* She made a few noteworthy points. She claimed evidence shows a quality teacher is the primary factor in student success. She acknowledged poverty is a significant factor, but also claimed ‘we know’ that education is the best means of escaping it.


redesignation, misapplication, dissociation,…?

February 1, 2013

i need, at least for myself, to clarify my thoughts on some terms which have connections to some ideas that i think are quite useful and important, but which i fear fail to grasp the crucial essence of those ideas, and for which essence, i fear, i still lack proper terms. these terms and ideas are in fact only vaguely connected, and possibly this post should actually be divided into two or more posts, but i also vaguely suspect there could be interesting connections which might also be excavated in the course of this sketchy preliminary exercise.

One of the ideas is connected to the term “cognitive dissonance”. The other is related to terms such as “equivocation” or “tautology”. i will start with the latter as the recent occurrence to me of its parallels to ideas i’d previously had about the former actually inspired this post.

both the latter terms are sometimes found in lists of ‘fallacies’ along with ‘slippery slope’, ‘begging the question’ (whose more general literal misapplication as ‘not answering the question’ may be more useful than its original intension ‘answering the question with the question’), ‘red herring’, etc. i would argue that many of these are not so much fallacies in the sense of being false or invalid in themselves, but in being irrelevant, misdirections, or of questionable pertinence. for instance, a slippery slope criticism of an argument is valid and important in exact proportion to the likelihood of the predicted disasters. in fact, the term is sometimes used to criticize an argument of impending disaster as absurd, and sometimes exactly to suggest disaster will be impending (i.e. legalizing drugs is a slippery slope.-?)

the reader will hopefully forgive these unfocused digressions by recognizing that they are additional examples of the kinds of difficulties of determining correct terminology that this post wishes to discuss.
(which is particularly ironic in that they posture as terms of logic which is intended to achieve a level of clarity lacking in common language)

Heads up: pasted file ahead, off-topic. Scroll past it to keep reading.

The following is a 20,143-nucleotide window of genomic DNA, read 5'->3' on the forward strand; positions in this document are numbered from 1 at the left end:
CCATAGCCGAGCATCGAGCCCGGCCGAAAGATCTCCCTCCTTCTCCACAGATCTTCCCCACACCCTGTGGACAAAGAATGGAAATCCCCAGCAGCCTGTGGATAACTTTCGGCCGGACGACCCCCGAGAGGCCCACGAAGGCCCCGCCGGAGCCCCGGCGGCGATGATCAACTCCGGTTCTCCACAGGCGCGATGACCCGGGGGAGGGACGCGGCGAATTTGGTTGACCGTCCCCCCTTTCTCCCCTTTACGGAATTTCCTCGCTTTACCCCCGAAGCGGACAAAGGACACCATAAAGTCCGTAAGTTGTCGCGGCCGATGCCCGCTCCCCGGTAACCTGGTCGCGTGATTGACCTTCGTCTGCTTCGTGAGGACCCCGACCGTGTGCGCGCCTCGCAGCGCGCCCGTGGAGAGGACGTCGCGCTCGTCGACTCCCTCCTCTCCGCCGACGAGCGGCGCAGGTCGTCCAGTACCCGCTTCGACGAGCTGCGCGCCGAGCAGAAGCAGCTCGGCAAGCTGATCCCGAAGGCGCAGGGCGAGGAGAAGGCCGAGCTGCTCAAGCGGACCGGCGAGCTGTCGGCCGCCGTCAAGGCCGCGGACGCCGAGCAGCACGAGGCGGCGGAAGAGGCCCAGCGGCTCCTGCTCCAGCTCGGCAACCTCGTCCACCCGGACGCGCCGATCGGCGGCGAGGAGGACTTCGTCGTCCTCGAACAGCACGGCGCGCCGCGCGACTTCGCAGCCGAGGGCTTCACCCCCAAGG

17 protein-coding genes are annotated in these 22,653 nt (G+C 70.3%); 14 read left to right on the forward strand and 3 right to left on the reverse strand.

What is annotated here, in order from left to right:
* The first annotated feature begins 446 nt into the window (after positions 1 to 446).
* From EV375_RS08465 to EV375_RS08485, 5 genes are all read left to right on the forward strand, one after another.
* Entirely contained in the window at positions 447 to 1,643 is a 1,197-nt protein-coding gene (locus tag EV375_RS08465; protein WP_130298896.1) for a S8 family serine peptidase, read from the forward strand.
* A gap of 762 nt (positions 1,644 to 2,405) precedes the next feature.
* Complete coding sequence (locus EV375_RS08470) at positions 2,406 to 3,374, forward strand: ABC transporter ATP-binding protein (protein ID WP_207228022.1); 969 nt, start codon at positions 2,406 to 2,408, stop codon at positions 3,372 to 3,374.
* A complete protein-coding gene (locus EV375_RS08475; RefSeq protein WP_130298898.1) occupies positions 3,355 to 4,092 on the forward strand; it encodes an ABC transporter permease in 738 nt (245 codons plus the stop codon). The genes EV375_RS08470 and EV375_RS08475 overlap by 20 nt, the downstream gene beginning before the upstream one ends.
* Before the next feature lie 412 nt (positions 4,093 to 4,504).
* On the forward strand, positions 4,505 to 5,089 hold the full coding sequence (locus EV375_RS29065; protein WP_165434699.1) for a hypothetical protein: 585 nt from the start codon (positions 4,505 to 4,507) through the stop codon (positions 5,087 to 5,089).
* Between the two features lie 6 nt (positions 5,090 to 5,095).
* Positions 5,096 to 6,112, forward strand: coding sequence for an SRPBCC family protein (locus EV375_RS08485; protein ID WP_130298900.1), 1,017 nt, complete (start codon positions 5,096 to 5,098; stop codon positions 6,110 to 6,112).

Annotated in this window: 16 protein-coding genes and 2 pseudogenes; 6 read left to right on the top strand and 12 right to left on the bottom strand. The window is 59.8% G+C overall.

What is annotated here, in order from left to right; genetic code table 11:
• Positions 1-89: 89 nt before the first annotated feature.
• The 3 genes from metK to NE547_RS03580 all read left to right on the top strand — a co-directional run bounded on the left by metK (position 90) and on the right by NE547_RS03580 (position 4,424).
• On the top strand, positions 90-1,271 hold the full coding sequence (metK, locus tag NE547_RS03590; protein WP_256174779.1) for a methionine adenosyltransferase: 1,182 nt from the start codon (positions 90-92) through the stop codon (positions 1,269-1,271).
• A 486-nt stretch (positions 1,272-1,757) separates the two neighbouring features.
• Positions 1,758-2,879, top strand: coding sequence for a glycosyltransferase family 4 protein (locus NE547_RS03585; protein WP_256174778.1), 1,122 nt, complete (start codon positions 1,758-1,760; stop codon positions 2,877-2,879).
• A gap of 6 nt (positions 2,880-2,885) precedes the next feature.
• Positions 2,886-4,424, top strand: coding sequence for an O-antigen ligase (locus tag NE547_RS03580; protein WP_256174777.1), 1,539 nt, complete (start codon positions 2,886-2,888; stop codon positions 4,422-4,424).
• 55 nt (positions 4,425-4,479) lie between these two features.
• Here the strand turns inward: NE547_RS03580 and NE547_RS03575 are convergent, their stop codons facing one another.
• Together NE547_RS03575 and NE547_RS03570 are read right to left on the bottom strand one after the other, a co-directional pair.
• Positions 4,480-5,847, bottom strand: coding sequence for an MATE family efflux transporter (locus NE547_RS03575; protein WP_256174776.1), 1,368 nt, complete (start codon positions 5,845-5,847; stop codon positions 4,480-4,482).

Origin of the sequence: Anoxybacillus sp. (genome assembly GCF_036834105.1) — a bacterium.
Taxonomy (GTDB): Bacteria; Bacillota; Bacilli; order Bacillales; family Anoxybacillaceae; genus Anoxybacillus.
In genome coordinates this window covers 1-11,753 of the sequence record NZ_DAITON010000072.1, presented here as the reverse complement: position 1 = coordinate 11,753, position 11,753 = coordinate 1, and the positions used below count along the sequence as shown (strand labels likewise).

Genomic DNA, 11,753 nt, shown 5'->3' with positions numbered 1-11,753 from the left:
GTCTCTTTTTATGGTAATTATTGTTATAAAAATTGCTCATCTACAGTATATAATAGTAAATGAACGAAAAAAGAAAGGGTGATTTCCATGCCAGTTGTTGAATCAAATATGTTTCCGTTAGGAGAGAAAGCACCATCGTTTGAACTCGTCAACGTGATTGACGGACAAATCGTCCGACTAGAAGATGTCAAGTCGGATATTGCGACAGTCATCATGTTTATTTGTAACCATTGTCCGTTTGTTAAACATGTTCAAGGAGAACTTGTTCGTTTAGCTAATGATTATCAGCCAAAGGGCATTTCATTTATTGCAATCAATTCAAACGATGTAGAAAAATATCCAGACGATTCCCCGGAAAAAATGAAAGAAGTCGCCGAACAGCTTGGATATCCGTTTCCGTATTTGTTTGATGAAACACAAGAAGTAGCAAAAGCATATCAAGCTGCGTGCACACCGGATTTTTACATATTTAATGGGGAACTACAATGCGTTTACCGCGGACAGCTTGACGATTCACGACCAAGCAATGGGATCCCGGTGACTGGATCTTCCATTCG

‘equivocation’ is in fact ‘falseness’ which derives from a kind of incorrect terminology when diverse meanings of a single word are crossed, such as if one argued that since republicans oppose democrats, they therefore oppose democracy. ‘tautology’ is summarized by the formula ‘a=a’ and thus no fallacy but in fact the essence of every valid argument (even argument by contradiction shows the failure of an argument for proving a=-a), but in excess simplicity is simply pointless argumentation for the over-obvious (or simply leaves its actual point unexpressed as in ‘men have to be men’ or ‘boys will be boys’).

the idea that i am interested in is very similar to both these terms, but not quite captured by either. it is more like the ‘redefinition’ of terms to suit one’s arguments, as when clinton supposedly excluded receiving oral sex from the scope of ‘sexual relations’.

rousseau does a similar thing throughout ‘the social contract’, as when he says, ‘when the whole people decree concerning the whole people … it is this act that i call law’ (book 2, chap. 6). at times he may be committing the fallacy of ‘confusing what IS with what SHOULD be’, but here he is clearly refusing to call the dictates of kings and dictators ‘law’ unless they have the support of the WHOLE people. i appreciate the point, but fear more often than not most of us are caught up in debates with a far more mundane kind of law, what he calls ‘decrees of magistracy’.

i would accuse noam chomsky of doing a similar thing in regards to ‘language’ and ‘grammar’ when they are defined in such ways that animals might have ‘communication’ but not ‘language’, or ‘grammar’ is universally biologically-implemented identical structural rules of all languages, and not arbitrary cultural conventions for marking and ordering words in highly language-specific ways.

certainly scientists should speak in more specific ways than lay people, but they do little for common understanding when they simply conflate terms that ordinary people have different interpretations of.